momentum conservation equation for the jth direction:
j j j
L
L
i
i
j
j
j i
j
i j i
j i
Se Sb u
B f
f
C
x
u
U
x
u
x x
u
x x
P
x
u u
+ +
|
|
¹
|

\
|
+
÷
÷
c
c
+
c
c
c
c
+
c
c
c
c
+
c
c
÷ =
c
c
3
2
) 1 (
) ( ) (
) (
p
u u p
(1)
where ȡ is density, x
i
is the distance along the i=1, 2, and 3 directions,
u
j
is the velocity component along the j direction, µ is the viscosity, p
is the pressure, f
L
is the liquid fraction, B is a constant introduced to
avoid division by zero, C is a constant that considers mushy zone
morphology, U is the welding speed along the positive x direction,
and Sb
j
and Se
j
present the electromagnetic and buoyancy source
terms, respectively. In Eq. (1), the first term on the right-hand side is
the pressure gradient. The second term is the viscosity arising from
casting the momentum equation into a general form. The fifth term
describes the frictional dissipation in the mushy zone according to the
Carman-Kozeny equation for flow through a porous media. The
calculation of the electromagnetic and buoyancy source terms is
expressed in the literatures [2, 12].
The pressure field was obtained by solving following continuity
equation simultaneously with the momentum equation:
0
) (
=
c
c
i
i
x
u p
(2)
The total enthalpy H is represented by a sum of sensible heat h
and latent heat content ǻH, i.e., H = h + ǻH, where h = œC
P
dT, C
P
is
the specific heat, T is the temperature, ǻH = f
L
L, L is the latent heat
of fusion, and the liquid fraction f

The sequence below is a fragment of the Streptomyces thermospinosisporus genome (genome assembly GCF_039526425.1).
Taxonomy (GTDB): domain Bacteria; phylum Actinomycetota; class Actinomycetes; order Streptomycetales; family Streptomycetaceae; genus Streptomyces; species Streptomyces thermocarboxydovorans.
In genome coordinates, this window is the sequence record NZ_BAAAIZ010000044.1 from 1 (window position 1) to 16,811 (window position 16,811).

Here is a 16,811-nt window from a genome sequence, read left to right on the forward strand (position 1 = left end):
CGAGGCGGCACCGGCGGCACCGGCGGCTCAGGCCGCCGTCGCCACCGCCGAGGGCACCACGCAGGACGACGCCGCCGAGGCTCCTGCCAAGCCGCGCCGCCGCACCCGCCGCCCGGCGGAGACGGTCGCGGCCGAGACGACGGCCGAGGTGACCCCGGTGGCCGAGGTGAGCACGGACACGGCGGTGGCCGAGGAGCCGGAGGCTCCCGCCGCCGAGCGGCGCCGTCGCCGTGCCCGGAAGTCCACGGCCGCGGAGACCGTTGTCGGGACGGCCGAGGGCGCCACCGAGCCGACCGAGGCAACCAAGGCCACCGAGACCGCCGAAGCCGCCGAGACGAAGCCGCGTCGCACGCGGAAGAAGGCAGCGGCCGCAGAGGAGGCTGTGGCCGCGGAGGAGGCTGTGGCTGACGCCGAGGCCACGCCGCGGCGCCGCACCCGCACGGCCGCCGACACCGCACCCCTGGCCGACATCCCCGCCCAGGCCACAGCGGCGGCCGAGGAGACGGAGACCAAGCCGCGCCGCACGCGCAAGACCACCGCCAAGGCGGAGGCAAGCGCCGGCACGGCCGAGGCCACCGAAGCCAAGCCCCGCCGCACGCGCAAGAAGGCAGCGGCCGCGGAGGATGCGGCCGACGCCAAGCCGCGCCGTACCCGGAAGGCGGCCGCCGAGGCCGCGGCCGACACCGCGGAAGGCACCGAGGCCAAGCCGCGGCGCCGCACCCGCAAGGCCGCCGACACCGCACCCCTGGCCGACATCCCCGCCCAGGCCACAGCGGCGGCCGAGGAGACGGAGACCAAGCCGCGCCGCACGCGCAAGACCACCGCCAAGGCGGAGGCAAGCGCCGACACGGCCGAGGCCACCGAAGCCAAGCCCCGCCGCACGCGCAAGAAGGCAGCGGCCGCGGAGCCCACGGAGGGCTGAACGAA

L
is assumed to vary linearly with
temperature in the mushy zone:
¦
¦
¹
¦
¦
´
¦
<
s s
÷
÷
>
=
S
L S
S L
S
L
L
T T
T T T
T T
T T
T T
f
, 0
,
, 1
(3)
where T
L
and T
S
are the liquidus and the solidus temperatures,
respectively. The thermal energy transport in the weld workpiece can
be expressed by the following modified energy equation:
i i
i
i
i p i i
i
x
h
U
x
H
U
x
H u
x
h
C
k
x x
h u
c
c
+
c
A c
+
c
A c
÷
|
|
¹
|

\
|
c
c
c
c
=
c
c
p p
p p
) ( ) (
(4)
where k is the thermal conductivity.
2.2. Solution procedure
A 3D Cartesian coordinate system is used in the calculation,
while only half of the workpiece is considered since the weld is
symmetrical about the weld center line. These boundary conditions
are further discussed as follows.
The top surface is assumed to be flat and subject to shear stress
due to Marangoni force. Also u
z
is defined to be zero at the surface.
The heat flux on the top surface is given as
) (
) (
exp |
2
2 2
2
3
a
b b
top
T T h
r
y x f
r
fQ
x
T
k ÷ ÷
|
|
¹
|

\
| +
÷ =
c
c n
(5)
where r
b
is the heat distribution parameter, f is the power distribution
factor, Q is the total arc power, Ș is the power efficiency, h is the heat
transfer coefficient, and T
a
is the ambient temperature.
At the symmetric surface, u
y
and the normal gradients of u
x
and u
z
are taken as zero. In addition, the gradient of enthalpy, dh/dy , is zero.